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Charles (Chuck) Maack

I meant to add that the 50mg tablet Casodex or its generic bicalutamide taken once daily may also be prescribed.  Your sex life, if active, will be curtailed during this period, but the importance is curtailing this rapidly elevating PSA ASAP.

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stevecavill

0.2 is the very lowest that a gallium PSMA scan will show mets.  I’m in a similar boat, as my psa has risen from 0.03 to 0.15 in the last 12 months.  My initial treatment was EBRT to prostate and ADT, followed up by SBRT to bone Mets and  docetaxel. I have a doubling time now  of about 7 months.  A doubling time of 12 months is relatively  slow.

 

My med onc is happy to do a PSMA scan at 0.2, my rad onc would prefer to wait to 0.5 to see a clearer picture.  I will have a scan at 0.2 and if it shows nothing wait until 0.5.  I prefer not to start treatment until I know where it is.  If it’s a bone met then I can radiate it, if it’s more widespread I can use a systemic treatment.  If I start treatment now, then it will hinder future scans finding anything, even though I know it’s there.  

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Admin

PSMA detection is better at higher PSA.

Detection rates of [68Ga]THP-PSMA PET/CT increased with increasing PSA level in this particular PSMA scan:

  • 94.1% for a PSA value of ≥10 ng/mL,
  • 77.3% for a PSA value of 2 to <10 ng/mL,
  • 54.5% for a PSA value of 1 to <2 ng/mL,
  • 14.3% for a PSA value of 0.5 to <1 ng/mL,
  • 20.0% for a PSA value of >0.2 to <0.5, and
  • 22.2% for a PSA value of 0.01 to 0.2 ng/mL. 

(https://www.ncbi.nlm.nih.gov/pubmed/29308527)

I had recurrence detected in my prostate when my PSA was 0.029

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GregMac
2 hours ago, Admin said:

PSMA detection is better at higher PSA.

Detection rates of [68Ga]THP-PSMA PET/CT increased with increasing PSA level in this particular PSMA scan:

  • 94.1% for a PSA value of ≥10 ng/mL,
  • 77.3% for a PSA value of 2 to <10 ng/mL,
  • 54.5% for a PSA value of 1 to <2 ng/mL,
  • 14.3% for a PSA value of 0.5 to <1 ng/mL,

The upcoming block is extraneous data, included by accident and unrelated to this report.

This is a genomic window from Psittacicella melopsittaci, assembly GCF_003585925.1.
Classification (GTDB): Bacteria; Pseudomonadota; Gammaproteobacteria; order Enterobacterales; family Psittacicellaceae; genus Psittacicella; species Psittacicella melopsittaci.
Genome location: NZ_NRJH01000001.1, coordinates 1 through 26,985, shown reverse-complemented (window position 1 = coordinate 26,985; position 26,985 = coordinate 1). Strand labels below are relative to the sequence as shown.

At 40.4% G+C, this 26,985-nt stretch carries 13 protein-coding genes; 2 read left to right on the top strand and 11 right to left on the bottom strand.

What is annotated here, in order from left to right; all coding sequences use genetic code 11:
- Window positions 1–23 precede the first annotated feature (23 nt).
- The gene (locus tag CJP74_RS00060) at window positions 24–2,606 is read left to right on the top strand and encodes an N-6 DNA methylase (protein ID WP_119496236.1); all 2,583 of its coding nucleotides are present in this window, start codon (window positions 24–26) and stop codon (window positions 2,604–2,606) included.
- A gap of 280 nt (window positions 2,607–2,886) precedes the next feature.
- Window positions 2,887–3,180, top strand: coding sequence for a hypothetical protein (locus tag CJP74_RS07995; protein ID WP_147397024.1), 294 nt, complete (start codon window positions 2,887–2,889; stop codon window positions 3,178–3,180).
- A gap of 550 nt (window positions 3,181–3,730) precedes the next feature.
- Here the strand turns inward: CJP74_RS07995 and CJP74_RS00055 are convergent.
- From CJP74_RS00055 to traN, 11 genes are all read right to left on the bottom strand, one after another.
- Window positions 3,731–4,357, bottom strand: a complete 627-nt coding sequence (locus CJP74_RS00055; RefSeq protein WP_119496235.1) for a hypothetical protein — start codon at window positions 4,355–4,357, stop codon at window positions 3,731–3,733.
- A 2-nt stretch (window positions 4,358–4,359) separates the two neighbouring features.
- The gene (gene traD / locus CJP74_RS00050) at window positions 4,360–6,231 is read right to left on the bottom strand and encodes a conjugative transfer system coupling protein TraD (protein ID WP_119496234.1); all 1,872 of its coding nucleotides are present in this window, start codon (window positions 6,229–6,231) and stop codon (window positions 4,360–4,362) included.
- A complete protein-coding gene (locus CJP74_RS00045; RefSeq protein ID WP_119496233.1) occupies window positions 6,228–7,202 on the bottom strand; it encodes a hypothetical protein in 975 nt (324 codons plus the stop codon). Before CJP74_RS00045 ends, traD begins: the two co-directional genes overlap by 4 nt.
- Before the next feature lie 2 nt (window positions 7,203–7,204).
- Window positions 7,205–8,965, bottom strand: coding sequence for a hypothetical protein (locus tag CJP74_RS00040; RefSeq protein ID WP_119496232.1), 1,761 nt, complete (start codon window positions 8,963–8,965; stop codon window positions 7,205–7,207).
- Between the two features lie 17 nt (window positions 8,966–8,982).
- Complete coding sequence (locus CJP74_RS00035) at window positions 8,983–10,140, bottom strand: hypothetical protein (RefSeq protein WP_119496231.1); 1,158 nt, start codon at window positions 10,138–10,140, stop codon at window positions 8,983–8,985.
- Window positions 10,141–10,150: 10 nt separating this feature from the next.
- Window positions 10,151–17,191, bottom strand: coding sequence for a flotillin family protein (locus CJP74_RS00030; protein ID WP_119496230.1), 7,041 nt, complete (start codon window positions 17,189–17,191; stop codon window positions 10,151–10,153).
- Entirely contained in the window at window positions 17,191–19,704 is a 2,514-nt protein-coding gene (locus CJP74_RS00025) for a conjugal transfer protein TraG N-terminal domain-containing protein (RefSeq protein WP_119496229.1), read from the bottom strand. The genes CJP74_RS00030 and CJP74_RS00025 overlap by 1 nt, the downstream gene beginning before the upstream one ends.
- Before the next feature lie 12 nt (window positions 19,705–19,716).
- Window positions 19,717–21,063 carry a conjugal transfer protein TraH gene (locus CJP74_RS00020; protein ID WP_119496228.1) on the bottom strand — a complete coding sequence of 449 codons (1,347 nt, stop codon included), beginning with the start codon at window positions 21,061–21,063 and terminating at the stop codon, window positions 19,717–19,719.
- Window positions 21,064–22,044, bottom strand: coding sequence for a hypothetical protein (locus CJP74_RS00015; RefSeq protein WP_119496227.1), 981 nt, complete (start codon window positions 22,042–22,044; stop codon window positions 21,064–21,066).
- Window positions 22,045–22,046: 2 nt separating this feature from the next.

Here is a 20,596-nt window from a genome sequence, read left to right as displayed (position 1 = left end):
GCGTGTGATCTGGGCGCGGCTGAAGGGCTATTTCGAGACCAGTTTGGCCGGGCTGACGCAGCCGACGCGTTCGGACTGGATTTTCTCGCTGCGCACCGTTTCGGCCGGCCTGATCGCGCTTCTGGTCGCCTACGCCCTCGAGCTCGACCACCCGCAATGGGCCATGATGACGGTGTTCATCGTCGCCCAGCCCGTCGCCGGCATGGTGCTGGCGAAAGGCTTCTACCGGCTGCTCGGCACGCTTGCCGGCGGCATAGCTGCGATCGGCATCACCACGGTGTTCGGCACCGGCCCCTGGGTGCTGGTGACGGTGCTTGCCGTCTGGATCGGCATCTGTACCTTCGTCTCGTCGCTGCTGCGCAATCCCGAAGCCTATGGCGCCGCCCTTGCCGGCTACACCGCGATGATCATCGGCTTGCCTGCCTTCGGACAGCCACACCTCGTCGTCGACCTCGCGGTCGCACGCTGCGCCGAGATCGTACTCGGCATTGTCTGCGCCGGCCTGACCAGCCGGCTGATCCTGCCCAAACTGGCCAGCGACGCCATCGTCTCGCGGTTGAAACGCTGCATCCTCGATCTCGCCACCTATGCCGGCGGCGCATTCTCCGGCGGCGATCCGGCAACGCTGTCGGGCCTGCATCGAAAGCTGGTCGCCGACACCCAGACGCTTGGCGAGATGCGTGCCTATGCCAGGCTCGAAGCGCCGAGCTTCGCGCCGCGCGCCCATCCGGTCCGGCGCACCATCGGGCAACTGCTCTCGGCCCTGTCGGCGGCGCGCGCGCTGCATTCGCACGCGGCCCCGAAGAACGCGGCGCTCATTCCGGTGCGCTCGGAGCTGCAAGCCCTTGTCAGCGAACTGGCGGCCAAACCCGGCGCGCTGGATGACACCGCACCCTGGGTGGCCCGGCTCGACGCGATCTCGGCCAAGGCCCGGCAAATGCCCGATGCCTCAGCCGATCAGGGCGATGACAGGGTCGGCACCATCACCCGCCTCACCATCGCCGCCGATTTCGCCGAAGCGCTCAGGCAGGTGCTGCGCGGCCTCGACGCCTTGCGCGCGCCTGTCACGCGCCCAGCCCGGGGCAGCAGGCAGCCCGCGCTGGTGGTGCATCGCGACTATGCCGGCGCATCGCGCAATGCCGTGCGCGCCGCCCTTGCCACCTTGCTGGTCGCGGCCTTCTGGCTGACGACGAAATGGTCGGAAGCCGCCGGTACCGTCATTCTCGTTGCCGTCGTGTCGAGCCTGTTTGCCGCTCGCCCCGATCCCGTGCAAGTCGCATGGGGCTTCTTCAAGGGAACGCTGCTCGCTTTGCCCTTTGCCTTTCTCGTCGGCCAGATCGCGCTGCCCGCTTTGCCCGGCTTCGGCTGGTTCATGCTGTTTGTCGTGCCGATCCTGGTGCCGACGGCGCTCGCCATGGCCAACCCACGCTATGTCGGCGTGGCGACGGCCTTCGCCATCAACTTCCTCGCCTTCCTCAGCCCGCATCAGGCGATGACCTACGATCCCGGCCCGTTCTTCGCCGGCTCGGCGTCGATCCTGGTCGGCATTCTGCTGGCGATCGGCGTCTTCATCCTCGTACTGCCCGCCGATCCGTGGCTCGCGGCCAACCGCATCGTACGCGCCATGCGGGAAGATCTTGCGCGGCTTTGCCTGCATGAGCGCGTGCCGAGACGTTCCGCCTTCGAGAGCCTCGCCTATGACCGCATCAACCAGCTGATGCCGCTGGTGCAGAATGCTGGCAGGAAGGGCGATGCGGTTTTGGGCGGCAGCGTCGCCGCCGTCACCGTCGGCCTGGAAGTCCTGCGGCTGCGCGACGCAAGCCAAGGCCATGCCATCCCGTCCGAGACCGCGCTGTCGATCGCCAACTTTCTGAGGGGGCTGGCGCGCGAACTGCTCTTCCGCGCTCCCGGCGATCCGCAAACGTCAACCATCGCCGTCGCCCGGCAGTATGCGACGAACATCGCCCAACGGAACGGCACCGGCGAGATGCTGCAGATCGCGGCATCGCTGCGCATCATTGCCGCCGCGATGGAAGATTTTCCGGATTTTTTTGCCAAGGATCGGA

• 20.0% for a PSA value of >0.2 to <0.5, and
  • 22.2% for a PSA value of 0.01 to 0.2 ng/mL. 

(https://www.ncbi.nlm.nih.gov/pubmed/29308527)

I had recurrence detected in my prostate when my PSA was 0.029

Thanks for all the feedback so far it's much appreciated.

 

5 hours ago, stevecavill said:

0.2 is the very lowest that a gallium PSMA scan will show mets.  I’m in a similar boat, as my psa has risen from 0.03 to 0.15 in the last 12 months.  My initial treatment was EBRT to prostate and ADT, followed up by SBRT to bone Mets and  docetaxel. I have a doubling time now  of about 7 months.  A doubling time of 12 months is relatively  slow.

 

My med onc is happy to do a PSMA scan at 0.2, my rad onc would prefer to wait to 0.5 to see a clearer picture.  I will have a scan at 0.2 and if it shows nothing wait until 0.5.  I prefer not to start treatment until I know where it is.  If it’s a bone met then I can radiate it, if it’s more widespread I can use a systemic treatment.  If I start treatment now, then it will hinder future scans finding anything, even though I know it’s there.  

 

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Patrick Turner

Hi gregmac,

If your Psa is only 0.19, then why be so worried? At age 62, my Psa went to 5 in 2009, I got biopsy at Psa 6, Gleason 9 was found, and open RP attempted in 2010, and PG was inoperable with Psa at 8. No mets were found, but there was no PsMa scan at that time.

So I was assigned to begin begin ADT for 2 years and got 70Grey EBRT after first 6mths ADT. This didn't work because once I paused ADT after 2 years to see if it had worked Psa whooshed up from 0.08 to 8 in 6 months as T came back to a normal level. I recommenced ADT and am still on it, and it lasted to 2016 with help from Cosadex then Zytiga added.  

By them all my sexuality was exterminated but didn't matter at all because I was alive not dead, and I didn't have a wife to please.

I kept both body and mind fit by cycling 220km a week. Psa has been up and down like a yo-yo and highest its been was after 5 chemo shots in October 2018 when it went to 50, after beginning chemo at 12. Chemo failed, I knew it would, my oncologist said it would, and it did, so he referred me for Lu177.  

I got a few PsMa scans after 2016 when Psa was about 5, and saw the growth of many lymph node mets and bone mets and there wasn't anything I could have done to avoid that before 2016 when getting Lu177 wasn't a choice I could make easily.

But in November 2018 I began Lu177 given at Theranostics Australia clinic in Sydney, and Psa was 25. I began Xtandi after 3rd Lu177 shot, and now, after 4 shots of Lu177 and 5 months after last PsMa scan that told me I had nothing more to worry about, Psa has gone down more and was 0.32 a week ago, and so things look good for me, I might get repeats of Lu177 if it comes back, but seems like I should live another 4 years to 76.